Give people access to all the music they want all the time — in a completely legal & accessible way

Ok, that was…boring. Or as one twitter user wrote: “I hoped it was deeper”.

You shouldn’t let an intern write the vision and mission statements. But it is probably a serious effort, so let’s judge. I would say meh on all five rules except concrete, it really says what they do. Lots of room for improvement.

They do have “core values” which they defined in a democratic way, unfairly blaming the company’s Swedish heritage. As you might have noticed I am no fan of decisions by committee or about values in general. Let’s just say it reinforces the meh judgement. So the verdict is 😑😑⚪️⚪️⚪️
iN a CoMpLeTeLy LeGaL & AcCeSsIbLe WaY!



Nike Inc.’s corporate mission is

“to bring inspiration and innovation to every athlete in the world.”

and to make sure no one is left out, Nike founder Bill Bowerman states:

“If you have a body, you are an athlete.”

You may argue if your aunt is an athlete or not, but she is clearly a targeted customer for Nike. And here’s the vision:

“to remain the most authentic, connected, and distinctive brand.”

What can I say. This is clearly the work of pros. A really nice twist is the “to remain…”. It is bold without openly bragging, and invites all stakeholders including the customers (they also want to be authentic, connected and distinctive!) to take the challenge to make this stay true. Another ⭐️⭐️⭐️⭐️⭐️!


I have spent some time mocking others. It is not more than fair to put Dinahmoe’s vision and mission under scrutiny. Does it live up to my own theories? Let’s see.

Starting with the logo tag line:


Never heard that combination before. Everyone says that they are disruptive, .but what does it even mean?
The company mission is:

“to fundamentally change how digital things are built.”

To fundamentally change something sounds pretty bold and visionary. And if true probably disruptive too. Digging a little deeper, according to the article where “they” launch the rebranding (yeah I wrote that article too):

Digital things. We use them all the time. Some love them, others hate them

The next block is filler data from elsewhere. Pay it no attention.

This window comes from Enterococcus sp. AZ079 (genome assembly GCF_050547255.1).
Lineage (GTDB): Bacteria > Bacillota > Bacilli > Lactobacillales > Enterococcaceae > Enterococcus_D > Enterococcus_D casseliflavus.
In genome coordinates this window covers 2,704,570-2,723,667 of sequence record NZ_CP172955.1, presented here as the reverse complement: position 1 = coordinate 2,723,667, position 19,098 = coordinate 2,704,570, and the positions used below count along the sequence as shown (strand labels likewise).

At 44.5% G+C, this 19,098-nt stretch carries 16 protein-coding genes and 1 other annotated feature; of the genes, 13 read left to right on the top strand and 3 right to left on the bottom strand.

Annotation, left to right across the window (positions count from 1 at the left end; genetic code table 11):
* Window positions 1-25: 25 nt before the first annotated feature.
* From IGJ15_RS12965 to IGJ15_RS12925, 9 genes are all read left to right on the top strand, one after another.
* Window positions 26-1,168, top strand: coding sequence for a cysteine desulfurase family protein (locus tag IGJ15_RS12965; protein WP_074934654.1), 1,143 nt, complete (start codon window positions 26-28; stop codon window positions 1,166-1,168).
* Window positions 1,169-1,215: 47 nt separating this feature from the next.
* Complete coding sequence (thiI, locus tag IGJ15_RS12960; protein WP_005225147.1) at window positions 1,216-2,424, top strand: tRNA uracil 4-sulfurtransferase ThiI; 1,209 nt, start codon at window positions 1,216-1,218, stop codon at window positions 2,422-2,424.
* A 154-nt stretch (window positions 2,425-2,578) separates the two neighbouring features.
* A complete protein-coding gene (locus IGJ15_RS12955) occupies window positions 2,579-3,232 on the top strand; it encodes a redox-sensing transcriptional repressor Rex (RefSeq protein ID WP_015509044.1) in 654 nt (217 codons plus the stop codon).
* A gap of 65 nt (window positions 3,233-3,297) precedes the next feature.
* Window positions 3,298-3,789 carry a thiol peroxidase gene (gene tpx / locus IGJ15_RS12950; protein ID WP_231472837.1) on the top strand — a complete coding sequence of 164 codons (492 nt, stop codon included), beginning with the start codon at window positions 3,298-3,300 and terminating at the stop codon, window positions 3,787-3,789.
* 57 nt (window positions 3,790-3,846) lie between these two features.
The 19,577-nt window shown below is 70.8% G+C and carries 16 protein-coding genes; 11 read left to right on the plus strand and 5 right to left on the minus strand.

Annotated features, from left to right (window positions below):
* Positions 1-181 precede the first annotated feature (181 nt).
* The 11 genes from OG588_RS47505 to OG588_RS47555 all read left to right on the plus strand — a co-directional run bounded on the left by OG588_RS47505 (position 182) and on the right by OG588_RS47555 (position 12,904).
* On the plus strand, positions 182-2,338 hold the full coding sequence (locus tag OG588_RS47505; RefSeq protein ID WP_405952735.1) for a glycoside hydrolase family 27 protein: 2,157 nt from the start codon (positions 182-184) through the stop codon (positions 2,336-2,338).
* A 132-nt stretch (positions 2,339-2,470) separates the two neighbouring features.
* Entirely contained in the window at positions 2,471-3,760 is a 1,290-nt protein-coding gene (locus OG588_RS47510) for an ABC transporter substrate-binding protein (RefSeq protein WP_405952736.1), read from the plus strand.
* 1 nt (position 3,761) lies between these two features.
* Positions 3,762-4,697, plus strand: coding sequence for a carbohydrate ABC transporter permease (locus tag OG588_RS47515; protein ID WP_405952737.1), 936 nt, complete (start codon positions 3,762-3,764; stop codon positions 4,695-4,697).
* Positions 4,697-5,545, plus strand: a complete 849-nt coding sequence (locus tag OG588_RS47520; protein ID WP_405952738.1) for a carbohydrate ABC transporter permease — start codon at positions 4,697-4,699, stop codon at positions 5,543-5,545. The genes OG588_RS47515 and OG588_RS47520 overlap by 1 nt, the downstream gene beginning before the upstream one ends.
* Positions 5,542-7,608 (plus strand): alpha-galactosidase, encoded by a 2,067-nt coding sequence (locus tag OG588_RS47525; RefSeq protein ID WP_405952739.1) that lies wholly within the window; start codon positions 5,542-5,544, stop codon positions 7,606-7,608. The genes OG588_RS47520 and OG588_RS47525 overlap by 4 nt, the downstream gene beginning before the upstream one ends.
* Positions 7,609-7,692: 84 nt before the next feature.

but few of us believe in a future without them. Where the physical world has had some billion years to evolve, the digital world is just in the beginning. We feel that being a part of shaping this future is a true privilege.

Dinahmoe’s mission is to fundamentally change how digital things are built. We do this through constant innovation in every step of the process from idea to final product. Whenever something feels complicated we see this as an opportunity to evolve, to find a better way, often breaking new ground in the process.

Dinahmoe helps agencies and brands with the transformation to this new digital world, to build digital things that integrate with the whole in a way that changes the game.

The article continues with a manifest of sorts but I am already convinced!
I would kill to work at a company like Dinahmoe! Luckily I don’t have to 🙂.


When I started part 1 I thought I would get the pleasure of more mocking but part 2 really changed the game. With that many 5 star ratings the scale was probably not fine grained enough. Or I am just too generous, and in the case of Dinahmoe severely biased.

So what is your vision and mission? Is it inspirational, concrete, actionable, dynamic, shared?


Me mocking silly vision and mission statements, part 1

Some good, some bad and some really shitty ones

Join the Dinahmoe Newsletter

Every sometimes we post about what we have been up to, about new projects, articles and products.

We will never flood your inbox, most likely the opposite (?). But it’ll be fun, we promise!

We use MailerLite as our marketing automation platform.By clicking below to submit this form, you acknowledge that
the information you provide will be transferred to MailerLite for processing in accordance with their Privacy Policy and Terms of Service.